This is a list of most likely gravitationally rounded objects of the Solar System, which are objects that have a rounded,
ellipsoidal shape due to their own gravity (but are not necessarily in
hydrostatic equilibrium). Apart from the Sun itself, these objects qualify as planets according to common
geophysical definitions of that term. The sizes of these objects range over three orders of magnitude in radius, from
planetary-mass objects like
dwarf planets and some
moons to the
planets and the
Sun. This list does not include
small Solar System bodies, but it does include a sample of possible planetary-mass objects whose shapes have yet to be determined. The Sun's orbital characteristics are listed in relation to the
Galactic Center, while all other objects are listed in order of their distance from the Sun.
In 2006, the
International Astronomical Union (IAU) defined a
planet as a body in
orbit around the
Sun that was large enough to have achieved
hydrostatic equilibrium and to have "
cleared the neighbourhood around its orbit". The practical meaning of "cleared the neighborhood" is that a planet is comparatively massive enough for its gravitation to control the orbits of all objects in its vicinity. In practice, the term "hydrostatic equilibrium" is interpreted loosely. Mercury is round but not actually in hydrostatic equilibrium, but it is universally regarded as a planet nonetheless.
According to the IAU's explicit count, there are eight planets in the
Solar System; four
terrestrial planets (Mercury, Venus, Earth, and Mars) and four
giant planets, which can be divided further into two
gas giants (Jupiter and Saturn) and two
ice giants (Uranus and Neptune). When excluding the Sun, the four giant planets account for more than 99% of the mass of the Solar System.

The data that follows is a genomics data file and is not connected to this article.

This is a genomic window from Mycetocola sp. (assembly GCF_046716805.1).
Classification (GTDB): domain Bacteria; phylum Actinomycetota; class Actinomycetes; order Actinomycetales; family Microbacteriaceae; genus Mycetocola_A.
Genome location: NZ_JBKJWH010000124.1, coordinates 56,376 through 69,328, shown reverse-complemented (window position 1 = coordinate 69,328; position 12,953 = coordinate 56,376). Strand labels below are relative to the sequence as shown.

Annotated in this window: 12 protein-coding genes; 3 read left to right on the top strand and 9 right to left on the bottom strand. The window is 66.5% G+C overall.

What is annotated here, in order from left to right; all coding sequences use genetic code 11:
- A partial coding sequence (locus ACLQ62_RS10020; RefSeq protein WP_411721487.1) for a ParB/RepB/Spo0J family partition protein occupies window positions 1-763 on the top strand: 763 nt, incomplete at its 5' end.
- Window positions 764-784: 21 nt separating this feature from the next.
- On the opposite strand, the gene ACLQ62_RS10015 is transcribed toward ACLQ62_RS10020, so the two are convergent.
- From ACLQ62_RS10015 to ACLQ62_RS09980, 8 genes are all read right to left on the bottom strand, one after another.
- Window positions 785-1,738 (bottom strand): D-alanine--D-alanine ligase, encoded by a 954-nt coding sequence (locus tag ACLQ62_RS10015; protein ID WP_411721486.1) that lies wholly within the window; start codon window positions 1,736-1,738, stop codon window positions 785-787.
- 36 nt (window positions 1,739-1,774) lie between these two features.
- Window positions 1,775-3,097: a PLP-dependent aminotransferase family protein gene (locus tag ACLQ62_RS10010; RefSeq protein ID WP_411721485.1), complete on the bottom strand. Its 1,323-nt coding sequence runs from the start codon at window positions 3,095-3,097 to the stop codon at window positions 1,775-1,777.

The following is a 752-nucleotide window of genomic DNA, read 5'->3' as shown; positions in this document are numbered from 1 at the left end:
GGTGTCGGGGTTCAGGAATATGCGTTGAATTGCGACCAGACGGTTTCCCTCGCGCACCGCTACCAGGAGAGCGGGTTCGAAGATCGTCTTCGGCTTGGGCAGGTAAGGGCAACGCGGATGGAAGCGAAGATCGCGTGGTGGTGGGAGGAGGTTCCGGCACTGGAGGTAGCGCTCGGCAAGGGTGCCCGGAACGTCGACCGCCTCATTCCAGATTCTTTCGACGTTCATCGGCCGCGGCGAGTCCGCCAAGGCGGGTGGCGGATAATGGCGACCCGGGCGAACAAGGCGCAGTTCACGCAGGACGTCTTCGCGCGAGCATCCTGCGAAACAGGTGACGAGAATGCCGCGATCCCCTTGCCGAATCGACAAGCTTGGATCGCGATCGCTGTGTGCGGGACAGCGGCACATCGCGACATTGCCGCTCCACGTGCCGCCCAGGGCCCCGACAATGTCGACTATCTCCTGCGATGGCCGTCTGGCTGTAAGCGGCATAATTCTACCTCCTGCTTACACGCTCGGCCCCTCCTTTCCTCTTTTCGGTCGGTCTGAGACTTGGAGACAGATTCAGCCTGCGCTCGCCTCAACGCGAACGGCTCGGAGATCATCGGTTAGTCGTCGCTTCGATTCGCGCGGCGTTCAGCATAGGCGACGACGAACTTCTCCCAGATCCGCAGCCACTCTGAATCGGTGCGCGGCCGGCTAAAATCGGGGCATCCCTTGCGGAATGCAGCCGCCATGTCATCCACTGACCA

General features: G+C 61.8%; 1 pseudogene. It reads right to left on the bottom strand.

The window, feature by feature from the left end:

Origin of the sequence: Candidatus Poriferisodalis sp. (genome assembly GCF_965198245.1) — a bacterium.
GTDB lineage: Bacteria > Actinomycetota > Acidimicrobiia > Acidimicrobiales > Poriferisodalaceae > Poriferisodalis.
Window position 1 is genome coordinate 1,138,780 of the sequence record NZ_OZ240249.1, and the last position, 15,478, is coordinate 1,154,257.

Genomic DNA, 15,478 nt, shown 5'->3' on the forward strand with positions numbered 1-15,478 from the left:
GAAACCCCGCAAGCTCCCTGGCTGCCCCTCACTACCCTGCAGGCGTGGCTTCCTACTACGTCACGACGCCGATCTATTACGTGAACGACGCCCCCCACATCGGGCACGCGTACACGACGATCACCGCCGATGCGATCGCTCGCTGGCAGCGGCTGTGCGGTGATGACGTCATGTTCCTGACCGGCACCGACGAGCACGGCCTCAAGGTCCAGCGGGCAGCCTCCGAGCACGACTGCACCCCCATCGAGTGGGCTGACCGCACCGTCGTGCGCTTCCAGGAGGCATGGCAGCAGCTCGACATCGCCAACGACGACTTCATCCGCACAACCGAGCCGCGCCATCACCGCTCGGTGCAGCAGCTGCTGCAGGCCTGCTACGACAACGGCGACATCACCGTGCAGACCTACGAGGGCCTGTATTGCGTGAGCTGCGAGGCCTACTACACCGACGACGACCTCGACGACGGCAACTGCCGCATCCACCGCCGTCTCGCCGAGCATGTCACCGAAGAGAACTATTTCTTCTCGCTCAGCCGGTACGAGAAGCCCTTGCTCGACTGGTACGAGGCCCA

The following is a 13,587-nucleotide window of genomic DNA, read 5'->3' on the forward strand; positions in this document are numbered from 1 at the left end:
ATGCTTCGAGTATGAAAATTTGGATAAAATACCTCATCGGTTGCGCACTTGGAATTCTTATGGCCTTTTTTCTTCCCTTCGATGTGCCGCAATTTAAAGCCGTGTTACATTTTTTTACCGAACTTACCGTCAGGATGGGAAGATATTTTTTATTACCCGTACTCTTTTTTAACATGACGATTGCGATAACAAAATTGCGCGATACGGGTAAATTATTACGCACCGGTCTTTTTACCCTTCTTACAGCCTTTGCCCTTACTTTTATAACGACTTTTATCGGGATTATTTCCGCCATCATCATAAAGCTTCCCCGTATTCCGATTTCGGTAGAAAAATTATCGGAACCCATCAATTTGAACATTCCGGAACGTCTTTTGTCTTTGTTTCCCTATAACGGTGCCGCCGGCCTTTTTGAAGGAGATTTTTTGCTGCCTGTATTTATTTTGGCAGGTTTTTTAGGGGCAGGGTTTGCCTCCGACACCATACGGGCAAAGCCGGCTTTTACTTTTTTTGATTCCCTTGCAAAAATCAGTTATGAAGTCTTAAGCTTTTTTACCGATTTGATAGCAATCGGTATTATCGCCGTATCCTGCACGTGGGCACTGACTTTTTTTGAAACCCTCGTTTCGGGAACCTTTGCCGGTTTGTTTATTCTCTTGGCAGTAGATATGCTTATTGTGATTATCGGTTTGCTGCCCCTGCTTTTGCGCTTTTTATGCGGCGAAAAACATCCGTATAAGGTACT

Dwarf planets are bodies orbiting the Sun that are massive and warm enough to have achieved
hydrostatic equilibrium, but have not cleared their neighbourhoods of similar objects. Since 2008, there have been five dwarf planets recognized by the IAU, although only Pluto has actually been confirmed to be in hydrostatic equilibrium (Ceres is close to equilibrium, though some anomalies remain unexplained). Ceres orbits in the
asteroid belt, between Mars and Jupiter. The others all orbit beyond Neptune.
Astronomers usually refer to solid bodies such as Ceres as dwarf planets, even if they are not strictly in hydrostatic equilibrium. They generally agree that several other
trans-Neptunian objects may be large enough to be dwarf planets, given current uncertainties. However, there has been disagreement on the required size. Early speculations were based on the small moons of the giant planets, which attain roundness around a threshold of 200 km radius. However, these moons are at higher temperatures than TNOs and are icier than TNOs are likely to be.
Many TNOs in the 200–500 km radius range are dark and low-density bodies, like
229762 Gǃkúnǁʼhòmdímà (radius 321±14 km) or (55637) 2002 UX25 (radius 332.5±14.5 km). They have densities too low to be solid mixtures of ice and rock, which the larger TNOs are. It was once considered that this was because they were predominantly icy like some moons of Saturn, but TNOs both above and below this size range contain significant rock fractions, and William Grundy et al. pointed out that there is no evolutionary mechanism that would allow large and small TNOs to be rocky while medium ones would not be. They hypothesise instead that medium-sized TNOs are also rocky, and have low densities because they retain internal